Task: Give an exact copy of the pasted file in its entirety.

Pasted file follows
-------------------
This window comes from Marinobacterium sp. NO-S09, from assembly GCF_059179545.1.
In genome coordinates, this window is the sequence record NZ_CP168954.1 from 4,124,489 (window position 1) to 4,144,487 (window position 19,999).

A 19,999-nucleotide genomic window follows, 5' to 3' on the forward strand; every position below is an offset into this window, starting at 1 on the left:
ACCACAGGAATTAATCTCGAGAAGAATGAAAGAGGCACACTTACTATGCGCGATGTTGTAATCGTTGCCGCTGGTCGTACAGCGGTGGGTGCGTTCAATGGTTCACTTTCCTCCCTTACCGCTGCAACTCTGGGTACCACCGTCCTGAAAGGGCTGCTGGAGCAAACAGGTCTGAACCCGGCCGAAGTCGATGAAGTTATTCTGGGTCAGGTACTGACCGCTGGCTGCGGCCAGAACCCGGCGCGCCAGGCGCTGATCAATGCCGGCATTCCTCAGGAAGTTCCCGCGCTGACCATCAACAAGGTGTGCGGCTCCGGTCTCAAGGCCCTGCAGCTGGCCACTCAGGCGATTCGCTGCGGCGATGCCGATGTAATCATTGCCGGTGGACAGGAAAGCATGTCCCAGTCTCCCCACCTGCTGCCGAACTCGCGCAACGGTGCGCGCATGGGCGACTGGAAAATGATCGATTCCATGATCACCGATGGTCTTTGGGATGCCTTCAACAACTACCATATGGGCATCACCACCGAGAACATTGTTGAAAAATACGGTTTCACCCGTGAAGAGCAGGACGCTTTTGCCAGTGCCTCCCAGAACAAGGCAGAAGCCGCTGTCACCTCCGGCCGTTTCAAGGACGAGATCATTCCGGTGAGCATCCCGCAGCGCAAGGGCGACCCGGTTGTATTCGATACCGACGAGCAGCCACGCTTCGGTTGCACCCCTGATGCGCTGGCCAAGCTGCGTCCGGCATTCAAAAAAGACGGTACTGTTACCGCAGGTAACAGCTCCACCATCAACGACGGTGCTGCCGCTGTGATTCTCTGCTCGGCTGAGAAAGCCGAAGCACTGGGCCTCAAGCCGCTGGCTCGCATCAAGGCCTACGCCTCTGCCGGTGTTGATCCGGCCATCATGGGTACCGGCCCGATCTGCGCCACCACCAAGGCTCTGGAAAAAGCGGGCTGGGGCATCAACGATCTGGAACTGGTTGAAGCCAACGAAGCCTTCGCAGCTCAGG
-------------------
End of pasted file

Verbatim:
This window comes from Marinobacterium sp. NO-S09, from assembly GCF_059179545.1.
In genome coordinates, this window is the sequence record NZ_CP168954.1 from 4,124,489 (window position 1) to 4,144,487 (window position 19,999).

A 19,999-nucleotide genomic window follows, 5' to 3' on the forward strand; every position below is an offset into this window, starting at 1 on the left:
ACCACAGGAATTAATCTCGAGAAGAATGAAAGAGGCACACTTACTATGCGCGATGTTGTAATCGTTGCCGCTGGTCGTACAGCGGTGGGTGCGTTCAATGGTTCACTTTCCTCCCTTACCGCTGCAACTCTGGGTACCACCGTCCTGAAAGGGCTGCTGGAGCAAACAGGTCTGAACCCGGCCGAAGTCGATGAAGTTATTCTGGGTCAGGTACTGACCGCTGGCTGCGGCCAGAACCCGGCGCGCCAGGCGCTGATCAATGCCGGCATTCCTCAGGAAGTTCCCGCGCTGACCATCAACAAGGTGTGCGGCTCCGGTCTCAAGGCCCTGCAGCTGGCCACTCAGGCGATTCGCTGCGGCGATGCCGATGTAATCATTGCCGGTGGACAGGAAAGCATGTCCCAGTCTCCCCACCTGCTGCCGAACTCGCGCAACGGTGCGCGCATGGGCGACTGGAAAATGATCGATTCCATGATCACCGATGGTCTTTGGGATGCCTTCAACAACTACCATATGGGCATCACCACCGAGAACATTGTTGAAAAATACGGTTTCACCCGTGAAGAGCAGGACGCTTTTGCCAGTGCCTCCCAGAACAAGGCAGAAGCCGCTGTCACCTCCGGCCGTTTCAAGGACGAGATCATTCCGGTGAGCATCCCGCAGCGCAAGGGCGACCCGGTTGTATTCGATACCGACGAGCAGCCACGCTTCGGTTGCACCCCTGATGCGCTGGCCAAGCTGCGTCCGGCATTCAAAAAAGACGGTACTGTTACCGCAGGTAACAGCTCCACCATCAACGACGGTGCTGCCGCTGTGATTCTCTGCTCGGCTGAGAAAGCCGAAGCACTGGGCCTCAAGCCGCTGGCTCGCATCAAGGCCTACGCCTCTGCCGGTGTTGATCCGGCCATCATGGGTACCGGCCCGATCTGCGCCACCACCAAGGCTCTGGAAAAAGCGGGCTGGGGCATCAACGATCTGGAACTGGTTGAAGCCAACGAAGCCTTCGCAGCTCAGG